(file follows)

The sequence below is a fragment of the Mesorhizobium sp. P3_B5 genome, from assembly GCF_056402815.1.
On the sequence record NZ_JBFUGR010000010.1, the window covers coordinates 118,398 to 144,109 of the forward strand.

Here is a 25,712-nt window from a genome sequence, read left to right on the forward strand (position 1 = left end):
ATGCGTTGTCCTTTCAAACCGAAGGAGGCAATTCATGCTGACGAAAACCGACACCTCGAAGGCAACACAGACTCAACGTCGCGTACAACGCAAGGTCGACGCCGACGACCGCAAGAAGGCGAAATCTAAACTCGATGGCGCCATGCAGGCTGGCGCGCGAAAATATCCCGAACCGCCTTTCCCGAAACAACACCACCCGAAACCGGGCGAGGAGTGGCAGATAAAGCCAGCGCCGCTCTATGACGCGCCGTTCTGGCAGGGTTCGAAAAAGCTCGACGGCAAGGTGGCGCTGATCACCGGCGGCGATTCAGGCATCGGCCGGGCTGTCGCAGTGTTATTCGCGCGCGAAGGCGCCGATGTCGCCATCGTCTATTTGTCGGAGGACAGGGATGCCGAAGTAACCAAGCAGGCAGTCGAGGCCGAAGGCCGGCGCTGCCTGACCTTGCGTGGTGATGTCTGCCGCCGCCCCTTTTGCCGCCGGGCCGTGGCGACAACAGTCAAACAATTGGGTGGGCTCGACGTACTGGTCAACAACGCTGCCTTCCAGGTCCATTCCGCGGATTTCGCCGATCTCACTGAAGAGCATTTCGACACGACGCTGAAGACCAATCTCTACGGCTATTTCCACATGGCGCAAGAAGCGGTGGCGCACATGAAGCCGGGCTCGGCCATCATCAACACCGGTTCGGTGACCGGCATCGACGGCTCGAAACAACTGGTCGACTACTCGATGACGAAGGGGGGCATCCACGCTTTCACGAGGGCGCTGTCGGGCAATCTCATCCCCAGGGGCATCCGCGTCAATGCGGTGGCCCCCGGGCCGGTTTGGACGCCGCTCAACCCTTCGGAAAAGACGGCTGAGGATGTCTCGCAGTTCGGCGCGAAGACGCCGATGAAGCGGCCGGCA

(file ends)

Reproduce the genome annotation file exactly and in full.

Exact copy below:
The sequence below is a fragment of the Mesorhizobium sp. P3_B5 genome, from assembly GCF_056402815.1.
On the sequence record NZ_JBFUGR010000010.1, the window covers coordinates 118,398 to 144,109 of the forward strand.

Here is a 25,712-nt window from a genome sequence, read left to right on the forward strand (position 1 = left end):
ATGCGTTGTCCTTTCAAACCGAAGGAGGCAATTCATGCTGACGAAAACCGACACCTCGAAGGCAACACAGACTCAACGTCGCGTACAACGCAAGGTCGACGCCGACGACCGCAAGAAGGCGAAATCTAAACTCGATGGCGCCATGCAGGCTGGCGCGCGAAAATATCCCGAACCGCCTTTCCCGAAACAACACCACCCGAAACCGGGCGAGGAGTGGCAGATAAAGCCAGCGCCGCTCTATGACGCGCCGTTCTGGCAGGGTTCGAAAAAGCTCGACGGCAAGGTGGCGCTGATCACCGGCGGCGATTCAGGCATCGGCCGGGCTGTCGCAGTGTTATTCGCGCGCGAAGGCGCCGATGTCGCCATCGTCTATTTGTCGGAGGACAGGGATGCCGAAGTAACCAAGCAGGCAGTCGAGGCCGAAGGCCGGCGCTGCCTGACCTTGCGTGGTGATGTCTGCCGCCGCCCCTTTTGCCGCCGGGCCGTGGCGACAACAGTCAAACAATTGGGTGGGCTCGACGTACTGGTCAACAACGCTGCCTTCCAGGTCCATTCCGCGGATTTCGCCGATCTCACTGAAGAGCATTTCGACACGACGCTGAAGACCAATCTCTACGGCTATTTCCACATGGCGCAAGAAGCGGTGGCGCACATGAAGCCGGGCTCGGCCATCATCAACACCGGTTCGGTGACCGGCATCGACGGCTCGAAACAACTGGTCGACTACTCGATGACGAAGGGGGGCATCCACGCTTTCACGAGGGCGCTGTCGGGCAATCTCATCCCCAGGGGCATCCGCGTCAATGCGGTGGCCCCCGGGCCGGTTTGGACGCCGCTCAACCCTTCGGAAAAGACGGCTGAGGATGTCTCGCAGTTCGGCGCGAAGACGCCGATGAAGCGGCCGGCA